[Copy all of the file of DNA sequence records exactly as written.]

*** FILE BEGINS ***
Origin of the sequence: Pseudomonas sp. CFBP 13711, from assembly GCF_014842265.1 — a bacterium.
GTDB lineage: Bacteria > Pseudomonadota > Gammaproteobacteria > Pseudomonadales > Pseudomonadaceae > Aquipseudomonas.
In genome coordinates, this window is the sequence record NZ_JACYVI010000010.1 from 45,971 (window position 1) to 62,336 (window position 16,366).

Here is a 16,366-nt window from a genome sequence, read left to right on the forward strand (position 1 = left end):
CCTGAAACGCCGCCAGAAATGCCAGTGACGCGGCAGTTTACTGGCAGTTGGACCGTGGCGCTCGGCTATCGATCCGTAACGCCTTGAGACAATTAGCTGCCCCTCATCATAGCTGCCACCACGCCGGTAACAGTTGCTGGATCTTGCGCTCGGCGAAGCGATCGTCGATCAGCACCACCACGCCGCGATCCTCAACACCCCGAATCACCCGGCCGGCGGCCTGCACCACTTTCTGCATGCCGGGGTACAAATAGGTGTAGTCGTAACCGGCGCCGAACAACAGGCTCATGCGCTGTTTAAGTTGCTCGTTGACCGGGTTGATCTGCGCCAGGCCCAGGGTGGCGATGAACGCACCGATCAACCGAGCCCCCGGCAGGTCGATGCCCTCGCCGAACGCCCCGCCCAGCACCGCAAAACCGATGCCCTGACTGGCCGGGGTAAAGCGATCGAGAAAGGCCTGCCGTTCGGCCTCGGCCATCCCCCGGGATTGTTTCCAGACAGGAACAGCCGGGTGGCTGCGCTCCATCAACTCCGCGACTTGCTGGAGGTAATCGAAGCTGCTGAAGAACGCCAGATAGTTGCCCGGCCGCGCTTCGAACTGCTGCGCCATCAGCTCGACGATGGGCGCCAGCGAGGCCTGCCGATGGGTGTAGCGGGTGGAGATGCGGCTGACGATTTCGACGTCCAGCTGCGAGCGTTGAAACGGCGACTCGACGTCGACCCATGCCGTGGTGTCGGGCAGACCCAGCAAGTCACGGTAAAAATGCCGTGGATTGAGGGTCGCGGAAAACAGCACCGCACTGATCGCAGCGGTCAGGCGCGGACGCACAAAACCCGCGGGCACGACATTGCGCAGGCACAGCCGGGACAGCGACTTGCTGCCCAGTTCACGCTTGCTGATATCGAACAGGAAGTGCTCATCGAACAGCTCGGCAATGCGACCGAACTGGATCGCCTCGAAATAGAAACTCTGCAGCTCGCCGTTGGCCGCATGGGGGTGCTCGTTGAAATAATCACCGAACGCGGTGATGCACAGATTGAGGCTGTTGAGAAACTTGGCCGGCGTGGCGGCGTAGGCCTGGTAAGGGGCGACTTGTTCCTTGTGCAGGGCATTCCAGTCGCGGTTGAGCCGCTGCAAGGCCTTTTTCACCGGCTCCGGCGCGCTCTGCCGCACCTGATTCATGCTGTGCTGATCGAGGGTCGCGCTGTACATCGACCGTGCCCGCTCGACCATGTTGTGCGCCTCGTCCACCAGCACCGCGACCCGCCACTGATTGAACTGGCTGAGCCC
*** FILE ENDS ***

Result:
Origin of the sequence: Pseudomonas sp. CFBP 13711, from assembly GCF_014842265.1 — a bacterium.
GTDB lineage: Bacteria > Pseudomonadota > Gammaproteobacteria > Pseudomonadales > Pseudomonadaceae > Aquipseudomonas.
In genome coordinates, this window is the sequence record NZ_JACYVI010000010.1 from 45,971 (window position 1) to 62,336 (window position 16,366).

Here is a 16,366-nt window from a genome sequence, read left to right on the forward strand (position 1 = left end):
CCTGAAACGCCGCCAGAAATGCCAGTGACGCGGCAGTTTACTGGCAGTTGGACCGTGGCGCTCGGCTATCGATCCGTAACGCCTTGAGACAATTAGCTGCCCCTCATCATAGCTGCCACCACGCCGGTAACAGTTGCTGGATCTTGCGCTCGGCGAAGCGATCGTCGATCAGCACCACCACGCCGCGATCCTCAACACCCCGAATCACCCGGCCGGCGGCCTGCACCACTTTCTGCATGCCGGGGTACAAATAGGTGTAGTCGTAACCGGCGCCGAACAACAGGCTCATGCGCTGTTTAAGTTGCTCGTTGACCGGGTTGATCTGCGCCAGGCCCAGGGTGGCGATGAACGCACCGATCAACCGAGCCCCCGGCAGGTCGATGCCCTCGCCGAACGCCCCGCCCAGCACCGCAAAACCGATGCCCTGACTGGCCGGGGTAAAGCGATCGAGAAAGGCCTGCCGTTCGGCCTCGGCCATCCCCCGGGATTGTTTCCAGACAGGAACAGCCGGGTGGCTGCGCTCCATCAACTCCGCGACTTGCTGGAGGTAATCGAAGCTGCTGAAGAACGCCAGATAGTTGCCCGGCCGCGCTTCGAACTGCTGCGCCATCAGCTCGACGATGGGCGCCAGCGAGGCCTGCCGATGGGTGTAGCGGGTGGAGATGCGGCTGACGATTTCGACGTCCAGCTGCGAGCGTTGAAACGGCGACTCGACGTCGACCCATGCCGTGGTGTCGGGCAGACCCAGCAAGTCACGGTAAAAATGCCGTGGATTGAGGGTCGCGGAAAACAGCACCGCACTGATCGCAGCGGTCAGGCGCGGACGCACAAAACCCGCGGGCACGACATTGCGCAGGCACAGCCGGGACAGCGACTTGCTGCCCAGTTCACGCTTGCTGATATCGAACAGGAAGTGCTCATCGAACAGCTCGGCAATGCGACCGAACTGGATCGCCTCGAAATAGAAACTCTGCAGCTCGCCGTTGGCCGCATGGGGGTGCTCGTTGAAATAATCACCGAACGCGGTGATGCACAGATTGAGGCTGTTGAGAAACTTGGCCGGCGTGGCGGCGTAGGCCTGGTAAGGGGCGACTTGTTCCTTGTGCAGGGCATTCCAGTCGCGGTTGAGCCGCTGCAAGGCCTTTTTCACCGGCTCCGGCGCGCTCTGCCGCACCTGATTCATGCTGTGCTGATCGAGGGTCGCGCTGTACATCGACCGTGCCCGCTCGACCATGTTGTGCGCCTCGTCCACCAGCACCGCGACCCGCCACTGATTGAACTGGCTGAGCCC